I will never forget. On the first day of my trek to Mount Kilimanjaro we took a group picture with the Sherpas at the gate where the trail to the summit starts. I looked down at my swollen legs. “What the heck?!” I murmured. “Perhaps my shoes have been too tight”. My legs were still swollen when we came down from the summit and we popped a bottle of Champagne for our success and my 39th birthday. My legs were still swollen a few months later at the doctor’s office at NY Presbyterian when the doctor delivered the news: “The biopsy revealed that you have an autoimmune disease calledFocal Segmental Glomerulosclerosis (FSGS). As a result, your kidneys are getting scarred. The cause is unknown, but don’t worry we have many ways to attack this. . . we’ll take care of those swollen legs!”
Many ways indeed. After 6 years of fighting the disease, trying everything known to modern medicine, participating in trials and experiments, undergoing diet and naturopath treatments, my kidneys failed and I started dialysis. My legs are no longer swollen.
Many people ask me how my life has been since the disease started. Life with kidney disease can be rather exciting. I became a father of the most awesome boy ever to exist on planet earth. I inherited 3 lovely stepdaughters. I quit my corporate job and started my own business. My wife and I moved to California to explore new frontiers and we bought our first house, remodeled it and made it home.
Life on a dialysis comes with many “Nos” and “Can nots”. I can’t travel as much as I used to, I can’t swim laps in the pool like before, I cannot go to “parts unknown” or hike and camp in the wilderness anymore. I don’t have the energy or the strength I used to have. I am no longer the playmaker and “the engine” of the soccer game. Competing in triathlons is no longer on the schedule. The risk of infection is always with me. Despite all of this I am grateful that I am alive and that I can keep on going.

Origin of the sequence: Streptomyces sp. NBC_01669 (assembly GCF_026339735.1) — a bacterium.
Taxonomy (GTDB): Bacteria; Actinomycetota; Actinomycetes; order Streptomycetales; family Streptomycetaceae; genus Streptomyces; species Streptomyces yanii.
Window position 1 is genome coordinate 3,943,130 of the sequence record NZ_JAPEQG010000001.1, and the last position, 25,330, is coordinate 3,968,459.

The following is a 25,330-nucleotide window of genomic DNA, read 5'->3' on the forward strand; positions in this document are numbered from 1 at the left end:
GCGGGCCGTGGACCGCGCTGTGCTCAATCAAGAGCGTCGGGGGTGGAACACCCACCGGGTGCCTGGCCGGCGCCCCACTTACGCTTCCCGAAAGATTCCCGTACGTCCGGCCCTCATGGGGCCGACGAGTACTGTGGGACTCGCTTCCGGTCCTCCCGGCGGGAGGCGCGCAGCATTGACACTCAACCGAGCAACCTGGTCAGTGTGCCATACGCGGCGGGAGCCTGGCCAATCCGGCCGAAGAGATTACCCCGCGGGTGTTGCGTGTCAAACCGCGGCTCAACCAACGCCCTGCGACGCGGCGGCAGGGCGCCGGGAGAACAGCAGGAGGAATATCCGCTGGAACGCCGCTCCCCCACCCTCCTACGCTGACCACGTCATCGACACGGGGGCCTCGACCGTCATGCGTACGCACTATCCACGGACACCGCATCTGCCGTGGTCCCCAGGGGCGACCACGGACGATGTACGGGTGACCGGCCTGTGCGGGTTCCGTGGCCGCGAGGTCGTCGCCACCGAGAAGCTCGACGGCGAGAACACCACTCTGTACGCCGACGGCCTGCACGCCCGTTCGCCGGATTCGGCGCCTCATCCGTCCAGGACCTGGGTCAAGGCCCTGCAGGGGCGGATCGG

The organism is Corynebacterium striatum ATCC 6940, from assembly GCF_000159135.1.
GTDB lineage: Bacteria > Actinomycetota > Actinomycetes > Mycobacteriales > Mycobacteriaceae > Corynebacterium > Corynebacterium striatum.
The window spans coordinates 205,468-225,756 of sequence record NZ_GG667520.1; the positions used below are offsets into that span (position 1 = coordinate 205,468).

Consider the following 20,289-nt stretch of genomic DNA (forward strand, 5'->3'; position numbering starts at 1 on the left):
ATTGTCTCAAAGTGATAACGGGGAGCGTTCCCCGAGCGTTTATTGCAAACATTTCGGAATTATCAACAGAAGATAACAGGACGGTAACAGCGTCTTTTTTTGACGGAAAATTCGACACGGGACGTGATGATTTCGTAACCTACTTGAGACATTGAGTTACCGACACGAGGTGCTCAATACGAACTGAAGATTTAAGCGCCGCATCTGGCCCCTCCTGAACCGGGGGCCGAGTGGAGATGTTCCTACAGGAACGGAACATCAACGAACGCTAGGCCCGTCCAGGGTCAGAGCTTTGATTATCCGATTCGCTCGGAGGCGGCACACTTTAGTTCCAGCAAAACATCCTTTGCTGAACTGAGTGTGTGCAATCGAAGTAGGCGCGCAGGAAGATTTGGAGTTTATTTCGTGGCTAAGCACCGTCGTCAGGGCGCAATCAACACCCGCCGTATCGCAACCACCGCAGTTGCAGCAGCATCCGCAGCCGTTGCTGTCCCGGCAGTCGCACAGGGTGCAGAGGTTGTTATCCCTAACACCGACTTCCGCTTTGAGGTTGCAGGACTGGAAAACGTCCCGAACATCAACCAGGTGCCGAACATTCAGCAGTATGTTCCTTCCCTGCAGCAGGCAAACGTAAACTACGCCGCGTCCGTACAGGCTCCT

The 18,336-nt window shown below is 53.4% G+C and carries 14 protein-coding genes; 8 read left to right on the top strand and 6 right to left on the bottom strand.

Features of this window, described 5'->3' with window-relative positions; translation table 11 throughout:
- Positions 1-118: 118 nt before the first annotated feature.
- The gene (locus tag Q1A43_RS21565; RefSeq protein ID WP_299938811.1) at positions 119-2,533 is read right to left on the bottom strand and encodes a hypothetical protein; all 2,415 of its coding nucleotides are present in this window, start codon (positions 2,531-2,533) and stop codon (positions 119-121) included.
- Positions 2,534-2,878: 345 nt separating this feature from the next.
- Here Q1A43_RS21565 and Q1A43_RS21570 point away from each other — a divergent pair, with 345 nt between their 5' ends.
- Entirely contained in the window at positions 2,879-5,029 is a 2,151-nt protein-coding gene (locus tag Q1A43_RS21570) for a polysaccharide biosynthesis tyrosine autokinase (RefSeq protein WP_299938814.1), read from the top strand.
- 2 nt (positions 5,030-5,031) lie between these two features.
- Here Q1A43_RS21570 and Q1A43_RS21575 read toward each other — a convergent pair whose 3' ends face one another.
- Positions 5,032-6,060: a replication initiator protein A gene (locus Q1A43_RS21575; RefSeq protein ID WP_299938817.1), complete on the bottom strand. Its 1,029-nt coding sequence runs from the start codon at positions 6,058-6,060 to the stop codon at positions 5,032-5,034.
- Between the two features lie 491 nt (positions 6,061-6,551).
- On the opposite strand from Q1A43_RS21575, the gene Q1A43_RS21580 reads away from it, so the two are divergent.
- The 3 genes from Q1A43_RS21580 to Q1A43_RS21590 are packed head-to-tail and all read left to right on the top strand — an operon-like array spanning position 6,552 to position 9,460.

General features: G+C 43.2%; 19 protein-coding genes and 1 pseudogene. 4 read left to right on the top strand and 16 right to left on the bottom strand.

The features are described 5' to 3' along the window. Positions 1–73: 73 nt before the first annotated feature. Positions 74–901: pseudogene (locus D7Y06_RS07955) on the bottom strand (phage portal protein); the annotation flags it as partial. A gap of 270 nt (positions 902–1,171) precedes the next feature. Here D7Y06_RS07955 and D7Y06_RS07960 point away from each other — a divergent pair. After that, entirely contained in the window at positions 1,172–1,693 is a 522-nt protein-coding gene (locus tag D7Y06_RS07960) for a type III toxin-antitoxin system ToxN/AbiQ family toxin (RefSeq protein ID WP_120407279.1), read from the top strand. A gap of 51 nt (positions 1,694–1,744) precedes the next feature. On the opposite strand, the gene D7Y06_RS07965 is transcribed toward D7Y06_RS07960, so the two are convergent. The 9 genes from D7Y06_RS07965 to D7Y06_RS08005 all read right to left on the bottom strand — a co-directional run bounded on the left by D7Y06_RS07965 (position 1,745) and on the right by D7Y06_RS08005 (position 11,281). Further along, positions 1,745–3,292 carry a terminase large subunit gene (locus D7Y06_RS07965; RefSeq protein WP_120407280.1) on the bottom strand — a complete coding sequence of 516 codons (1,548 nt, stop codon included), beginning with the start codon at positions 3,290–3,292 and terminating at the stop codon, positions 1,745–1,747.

Life on a dialysis is temporary. One day it will no longer be possible to clean my body from the toxins with dialysis. When will that happen? Only The All Mighty knows. Statistically, the average life expectancy on dialysis is 5-10 years, however, some patients have lived on dialysis longer than that. Unfortunately, the waiting list for a deceased donor kidney is 10 to 12 years. It is not about math but that math is a little scary.
I am still only 45 years old and plan on being with my son, my wife, and my family many more years to come. They need me and I will be there for them. I plan on witnessing my son’s growth, every milestone he achieves, and any wonderment he encounters. I plan on taking them on an RV Trip to New Zealand, to dive with the tiger sharks at Darwin's Arch in the Galapagos, and a foot safari in Zambia to see a real live elephant.
The only thing I need for that is a kidney.
I am very hopeful that I will find a match. I am blood type O+ and unfortunately, the two members of our family with matching blood types O+ are too old to be accepted as donors. My other family members did not qualify to be donors. In general, any blood type kidney can be used either as a match directly (if it is O+) or indirectly (if it is another type through the Switch Paring Program), but they must fulfill certain criteria.
Why donate a kidney to a stranger?
In my mind it is simple; you are giving someone a second chance at life.
Thank you for reading my story.